All right. Let's now talk about nursing care of a patient who has a chest tube and some best practices. So after the patient gets their chest tube inserted, they need to have a chest X-ray to confirm the tube position. You want to have an occlusive dressing over the insertion site, and you want to check the insertion site on a regular basis to check for subcutaneous emphysema, which is where air becomes trapped under the skin. And then we also want to monitor the site for signs of infection. And that subcutaneous emphysema, it kind of feels like Rice Krispies, for lack of a better description. It's kind of crunchy. If you push on there and you feel that kind of crunchiness, then that would be indicative of subcutaneous emphysema. You only want to clamp the chest tube if it is ordered by the provider. You never want to strip the tubing. And then you want to encourage the patient to deep breathe, to cough and use their incentive spirometer to help with that lung expansion, reinflating the lungs. And then you want to keep padded clamps, sterile water, and sterile gauze at the bedside. If the chest tube becomes disconnected from the drainage system, you want to place the end of the tube in sterile water in order to maintain that water seal. And then if the chest tube becomes accidentally removed from the patient's chest, you want to place dry, sterile gauze over the insertion site and notify the provider. And these instructions may vary depending on facility policy. So definitely check on your particular facility. And then lastly, you want to monitor for complications such as a tension pneumothorax, which we're going to talk about next.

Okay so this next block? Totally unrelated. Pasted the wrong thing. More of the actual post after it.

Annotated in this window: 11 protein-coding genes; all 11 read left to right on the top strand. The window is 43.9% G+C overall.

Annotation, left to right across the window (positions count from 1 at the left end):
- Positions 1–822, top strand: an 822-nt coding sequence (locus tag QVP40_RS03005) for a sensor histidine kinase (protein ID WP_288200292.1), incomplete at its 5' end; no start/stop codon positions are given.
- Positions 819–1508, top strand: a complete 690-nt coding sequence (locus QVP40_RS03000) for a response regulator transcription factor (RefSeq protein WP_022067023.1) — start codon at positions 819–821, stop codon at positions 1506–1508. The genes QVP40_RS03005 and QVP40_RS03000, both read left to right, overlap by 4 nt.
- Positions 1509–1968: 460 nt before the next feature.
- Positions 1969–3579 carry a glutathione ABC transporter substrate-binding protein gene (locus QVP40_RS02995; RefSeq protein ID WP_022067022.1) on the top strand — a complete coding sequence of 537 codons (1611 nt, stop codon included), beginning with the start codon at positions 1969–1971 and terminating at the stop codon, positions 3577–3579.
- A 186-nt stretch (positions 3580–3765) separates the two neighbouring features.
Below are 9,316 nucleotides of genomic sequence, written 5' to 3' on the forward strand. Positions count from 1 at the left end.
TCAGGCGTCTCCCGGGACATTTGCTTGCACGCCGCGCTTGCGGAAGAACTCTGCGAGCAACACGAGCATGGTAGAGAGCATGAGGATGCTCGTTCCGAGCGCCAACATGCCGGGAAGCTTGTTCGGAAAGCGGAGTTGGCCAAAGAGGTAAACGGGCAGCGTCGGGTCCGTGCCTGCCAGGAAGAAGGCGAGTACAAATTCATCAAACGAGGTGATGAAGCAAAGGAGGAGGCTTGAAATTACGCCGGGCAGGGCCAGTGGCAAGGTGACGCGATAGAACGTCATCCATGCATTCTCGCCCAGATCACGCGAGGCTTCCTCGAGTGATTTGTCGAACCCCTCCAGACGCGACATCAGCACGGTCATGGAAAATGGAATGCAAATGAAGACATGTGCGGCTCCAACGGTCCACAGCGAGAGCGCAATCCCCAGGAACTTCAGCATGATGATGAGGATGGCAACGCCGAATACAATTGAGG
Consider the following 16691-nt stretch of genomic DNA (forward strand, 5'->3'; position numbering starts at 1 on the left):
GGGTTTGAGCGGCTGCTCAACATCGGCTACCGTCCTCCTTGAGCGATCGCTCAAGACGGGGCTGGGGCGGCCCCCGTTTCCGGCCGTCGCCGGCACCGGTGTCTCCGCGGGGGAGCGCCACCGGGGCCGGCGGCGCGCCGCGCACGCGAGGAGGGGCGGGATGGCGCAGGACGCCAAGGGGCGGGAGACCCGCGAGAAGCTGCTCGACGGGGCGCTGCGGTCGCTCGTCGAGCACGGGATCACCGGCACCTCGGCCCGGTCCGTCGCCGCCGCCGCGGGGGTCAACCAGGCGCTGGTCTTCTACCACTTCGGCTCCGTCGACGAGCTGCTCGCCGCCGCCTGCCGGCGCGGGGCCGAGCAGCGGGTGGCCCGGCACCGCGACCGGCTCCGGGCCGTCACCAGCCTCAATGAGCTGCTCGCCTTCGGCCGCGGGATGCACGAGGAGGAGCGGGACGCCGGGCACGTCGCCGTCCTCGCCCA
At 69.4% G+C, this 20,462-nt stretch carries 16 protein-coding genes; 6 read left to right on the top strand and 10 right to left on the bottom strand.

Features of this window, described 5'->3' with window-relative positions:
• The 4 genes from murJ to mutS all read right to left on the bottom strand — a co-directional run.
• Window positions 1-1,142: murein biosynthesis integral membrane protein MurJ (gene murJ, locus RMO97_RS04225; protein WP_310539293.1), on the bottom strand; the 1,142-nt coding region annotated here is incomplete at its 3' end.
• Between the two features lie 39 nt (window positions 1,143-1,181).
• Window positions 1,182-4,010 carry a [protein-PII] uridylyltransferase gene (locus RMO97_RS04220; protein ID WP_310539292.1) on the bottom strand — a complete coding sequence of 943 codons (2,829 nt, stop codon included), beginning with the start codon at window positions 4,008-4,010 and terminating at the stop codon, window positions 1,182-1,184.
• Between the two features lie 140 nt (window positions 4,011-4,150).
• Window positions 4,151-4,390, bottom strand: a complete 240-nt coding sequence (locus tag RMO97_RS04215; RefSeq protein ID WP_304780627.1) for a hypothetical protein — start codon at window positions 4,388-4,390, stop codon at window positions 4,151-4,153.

With a tension pneumothorax, air becomes trapped in that pleural cavity under positive pressure, meaning that air enters that pleural space upon inspiration but can't escape upon expiration. And this can lead to lung collapse. So occlusion of the chest tube is definitely a key risk factor with a tension pneumothorax. Other risk factors can include mechanical ventilation, as well as fractured ribs. Signs and symptoms of a tension pneumothorax include tracheal deviation towards the unaffected side, as well as absent breath sounds on the affected side. You may see asymmetry of the thorax. The patient will likely be exhibiting respiratory distress, tachycardia, tachypnea, neck vein distention, pallor, and anxiety. So diagnosis of this can be done with a chest X-ray and with ABGs. And then treatment includes immediate insertion of a large bore needle into that pleural space to remove that air to allow for lung expansion. And then we would place a chest tube as well.

All right. It's time for a quiz. There's actually a lot of questions I could ask you. There's just a lot of important information to know about the conditions we just went over and chest tubes. So if you have our flashcards, definitely review the bold red items to make sure you have those facts and concepts down. All right. Question number one, if a patient has a pneumothorax, what type of sound will you hear upon percussion of the chest? If you answered hyperresonance, you are correct. Question number two, in which chest tube chamber is continuous bubbling expected? If you said the suction control chamber, you are correct. Question number three, tracheal deviation is indicative of what disorder? The answer is a tension pneumothorax. I hope you did well with that quiz. And if you didn't, just go back and watch the video again and review the flashcards. You got this. I know you can do it. Take care. Good luck studying.